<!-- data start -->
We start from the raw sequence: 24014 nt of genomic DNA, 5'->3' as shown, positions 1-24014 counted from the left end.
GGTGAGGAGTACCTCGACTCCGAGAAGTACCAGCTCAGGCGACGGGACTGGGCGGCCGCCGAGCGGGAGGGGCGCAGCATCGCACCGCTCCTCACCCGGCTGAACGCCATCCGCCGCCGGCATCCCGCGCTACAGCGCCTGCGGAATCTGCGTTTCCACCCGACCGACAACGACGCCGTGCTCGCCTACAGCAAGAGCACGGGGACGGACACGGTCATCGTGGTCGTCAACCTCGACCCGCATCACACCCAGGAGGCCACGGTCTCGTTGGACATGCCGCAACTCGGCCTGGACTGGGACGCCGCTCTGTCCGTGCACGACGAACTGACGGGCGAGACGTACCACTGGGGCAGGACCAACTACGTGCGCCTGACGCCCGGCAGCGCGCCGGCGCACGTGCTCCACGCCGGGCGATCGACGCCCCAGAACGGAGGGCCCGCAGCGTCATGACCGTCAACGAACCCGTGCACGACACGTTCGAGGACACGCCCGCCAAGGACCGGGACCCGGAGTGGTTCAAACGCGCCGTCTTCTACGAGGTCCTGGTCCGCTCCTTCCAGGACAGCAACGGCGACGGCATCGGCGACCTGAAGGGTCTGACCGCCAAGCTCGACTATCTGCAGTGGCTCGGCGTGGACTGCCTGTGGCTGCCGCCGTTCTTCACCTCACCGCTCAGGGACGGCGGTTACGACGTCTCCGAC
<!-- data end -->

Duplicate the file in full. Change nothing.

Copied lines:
We start from the raw sequence: 24014 nt of genomic DNA, 5'->3' as shown, positions 1-24014 counted from the left end.
GGTGAGGAGTACCTCGACTCCGAGAAGTACCAGCTCAGGCGACGGGACTGGGCGGCCGCCGAGCGGGAGGGGCGCAGCATCGCACCGCTCCTCACCCGGCTGAACGCCATCCGCCGCCGGCATCCCGCGCTACAGCGCCTGCGGAATCTGCGTTTCCACCCGACCGACAACGACGCCGTGCTCGCCTACAGCAAGAGCACGGGGACGGACACGGTCATCGTGGTCGTCAACCTCGACCCGCATCACACCCAGGAGGCCACGGTCTCGTTGGACATGCCGCAACTCGGCCTGGACTGGGACGCCGCTCTGTCCGTGCACGACGAACTGACGGGCGAGACGTACCACTGGGGCAGGACCAACTACGTGCGCCTGACGCCCGGCAGCGCGCCGGCGCACGTGCTCCACGCCGGGCGATCGACGCCCCAGAACGGAGGGCCCGCAGCGTCATGACCGTCAACGAACCCGTGCACGACACGTTCGAGGACACGCCCGCCAAGGACCGGGACCCGGAGTGGTTCAAACGCGCCGTCTTCTACGAGGTCCTGGTCCGCTCCTTCCAGGACAGCAACGGCGACGGCATCGGCGACCTGAAGGGTCTGACCGCCAAGCTCGACTATCTGCAGTGGCTCGGCGTGGACTGCCTGTGGCTGCCGCCGTTCTTCACCTCACCGCTCAGGGACGGCGGTTACGACGTCTCCGAC